Tuesday, December 13, 2011

"For some reason there's always death around us."

". . . My parents, my grandfather, my grandmother . . . your real mother, even Eriko. My god - in this gigantic universe there can't be a pair like us. The fact that we're friends is amazing. All this death . . . all this death."

Banana Yoshimoto (1964-) is the pen name of Mahoko Yoshimoto. Her father is the famed poet and critic Takaaki Yoshimoto, while sister Haruno Yoiko is a well-known cartoonist. Yoshimoto describes her favorite motifs as "the exhaustion of young people in contemporary Japan" and "the way in which terrible experiences shape a person's life." Kitchen, her debut novel, was released in 1988 and 1993 in English translation by Megan Backus.

Kitchen actually consists of two works: the novella Kitchen itself and a companion short story called "Moonlight Shadow" featuring different characters but exploring similar themes. In the former, a student named Mikage Sakurai has just lost her grandmother. Already orphaned in early childhood, she finds herself alone in the world until she receives an unexpected invitation. Mikage subsequently moves in with Yuichi and his father, a trans woman named Eriko, and spends several happy months with a new family. Shortly after moving out, however, she hears of Eriko's death at the hands of a stalker and Yuichi's ensuing depression. Kitchen is ultimately a coming-of-age story about the process of overcoming tragedy. For Mikage, this is carried out through the her love of cooking. She had long been fond of kitchens as centers of the home, but has now gained a greater respect for food as both nourishment and a vital aspect of social life. The time and care that go into preparation and the immediate appeal to the senses communicate volumes in a simple, tangible manner. It is through food that Mikage expresses her concern for Yuichi and eventually draws them closer. Kitchen ends on a wiser, hopeful note.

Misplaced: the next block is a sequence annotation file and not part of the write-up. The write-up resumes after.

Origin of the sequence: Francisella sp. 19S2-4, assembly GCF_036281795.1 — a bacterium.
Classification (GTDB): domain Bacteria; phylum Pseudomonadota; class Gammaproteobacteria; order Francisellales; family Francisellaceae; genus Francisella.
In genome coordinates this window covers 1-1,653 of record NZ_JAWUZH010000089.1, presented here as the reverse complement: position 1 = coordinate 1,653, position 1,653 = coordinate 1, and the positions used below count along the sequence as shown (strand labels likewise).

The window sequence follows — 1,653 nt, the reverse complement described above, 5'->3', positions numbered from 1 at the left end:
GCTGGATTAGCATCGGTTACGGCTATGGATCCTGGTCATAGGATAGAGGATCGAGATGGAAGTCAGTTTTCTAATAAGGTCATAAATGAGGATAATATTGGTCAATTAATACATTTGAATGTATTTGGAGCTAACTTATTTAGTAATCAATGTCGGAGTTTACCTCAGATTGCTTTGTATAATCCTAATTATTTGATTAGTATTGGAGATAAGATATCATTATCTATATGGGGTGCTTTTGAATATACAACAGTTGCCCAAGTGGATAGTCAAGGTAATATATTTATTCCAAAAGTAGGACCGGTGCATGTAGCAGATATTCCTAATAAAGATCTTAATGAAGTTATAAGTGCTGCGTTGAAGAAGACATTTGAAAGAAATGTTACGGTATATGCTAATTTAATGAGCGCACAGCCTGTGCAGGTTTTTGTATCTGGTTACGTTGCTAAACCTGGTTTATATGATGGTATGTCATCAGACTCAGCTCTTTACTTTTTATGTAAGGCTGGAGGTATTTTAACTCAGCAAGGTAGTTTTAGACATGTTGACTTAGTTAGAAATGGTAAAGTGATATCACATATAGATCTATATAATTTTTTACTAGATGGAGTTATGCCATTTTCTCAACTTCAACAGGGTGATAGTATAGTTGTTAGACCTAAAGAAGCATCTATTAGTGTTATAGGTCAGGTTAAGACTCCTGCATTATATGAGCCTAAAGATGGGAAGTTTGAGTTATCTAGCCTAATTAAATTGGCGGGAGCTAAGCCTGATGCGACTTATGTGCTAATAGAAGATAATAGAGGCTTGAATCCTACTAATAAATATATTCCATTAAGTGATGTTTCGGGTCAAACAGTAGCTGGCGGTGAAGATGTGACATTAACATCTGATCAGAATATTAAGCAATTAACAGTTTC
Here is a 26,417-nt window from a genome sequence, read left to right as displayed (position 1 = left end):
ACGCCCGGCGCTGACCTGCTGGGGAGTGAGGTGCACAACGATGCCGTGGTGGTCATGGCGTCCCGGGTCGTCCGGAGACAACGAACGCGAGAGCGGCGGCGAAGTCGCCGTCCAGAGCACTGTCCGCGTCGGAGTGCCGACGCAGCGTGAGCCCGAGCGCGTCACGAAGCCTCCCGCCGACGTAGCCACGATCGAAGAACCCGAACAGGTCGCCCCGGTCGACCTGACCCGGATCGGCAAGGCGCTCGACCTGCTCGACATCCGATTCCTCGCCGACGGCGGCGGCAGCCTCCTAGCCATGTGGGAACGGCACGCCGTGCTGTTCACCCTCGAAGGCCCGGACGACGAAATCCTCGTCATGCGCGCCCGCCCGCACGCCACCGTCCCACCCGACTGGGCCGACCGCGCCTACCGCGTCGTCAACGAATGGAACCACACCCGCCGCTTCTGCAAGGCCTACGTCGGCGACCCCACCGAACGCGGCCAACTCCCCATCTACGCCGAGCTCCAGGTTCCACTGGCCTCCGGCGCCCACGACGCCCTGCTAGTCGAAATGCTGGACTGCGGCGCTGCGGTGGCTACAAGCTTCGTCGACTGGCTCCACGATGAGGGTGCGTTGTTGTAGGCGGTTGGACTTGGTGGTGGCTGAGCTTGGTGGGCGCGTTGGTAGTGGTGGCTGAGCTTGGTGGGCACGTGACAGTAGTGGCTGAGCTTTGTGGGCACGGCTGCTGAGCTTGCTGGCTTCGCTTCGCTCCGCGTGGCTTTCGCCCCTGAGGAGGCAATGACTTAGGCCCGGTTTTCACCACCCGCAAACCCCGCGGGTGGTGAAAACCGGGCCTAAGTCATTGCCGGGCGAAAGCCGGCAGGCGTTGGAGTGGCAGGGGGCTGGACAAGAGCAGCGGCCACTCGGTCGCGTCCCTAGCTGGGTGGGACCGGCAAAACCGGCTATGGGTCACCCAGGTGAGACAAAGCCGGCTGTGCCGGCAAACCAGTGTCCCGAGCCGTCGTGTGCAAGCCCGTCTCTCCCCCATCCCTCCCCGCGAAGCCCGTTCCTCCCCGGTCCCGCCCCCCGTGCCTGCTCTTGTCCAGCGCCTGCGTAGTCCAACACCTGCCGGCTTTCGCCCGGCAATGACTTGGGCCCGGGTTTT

"Moonlight Shadow" centers more on the issue of closure. Satsuki has lost her boyfriend Hitoshi in a car accident that also killed Yumiko, the girlfriend of his brother Hiiragi. Jogging over Hitoshi's favorite bridge one morning Satsuki encounters Urara and is intrigued by both the depth of pain in Urara's face and her promise to show her something wonderful. Unlike Mikage's gradual development, Satsuki's experiences, as befitting the short story format, are revelatory and more immediately transformative. The added element of fate in the meeting between Satsuki and Urara gives the "Moonlight Shadow" a mystical quality that compliments the more down-to-earth feel of Kitchen.

With their straightforward prose and quiet settings, both Kitchen and "Moonlight Shadow" leave an impression of that airiness and precision common to Japanese prose. Unfortunately, Megan Backus's translation reveals the potential only, not Yoshimoto's actual delivery. Not only are her syntax and word choice clunky but several Amazon reviews familiar with the original claim she cut out entire sentences. There are two poignant stories here but they've been underserved. Still, each is short and sweet and easily relatable as expressions of a universal dilemma: how to break the emotional paralysis of grief and continue on.

Banana Yoshimoto's website, including her English journal, may be found here.

Shop Indie Bookstores


JoAnn said...

I enjoyed this novel, but wasn't aware of of the translation criticism. Whenever I read in translation, I always wonder how true to the original it actually is. Then I end up wishing I had learned more languages...

Related Posts with Thumbnails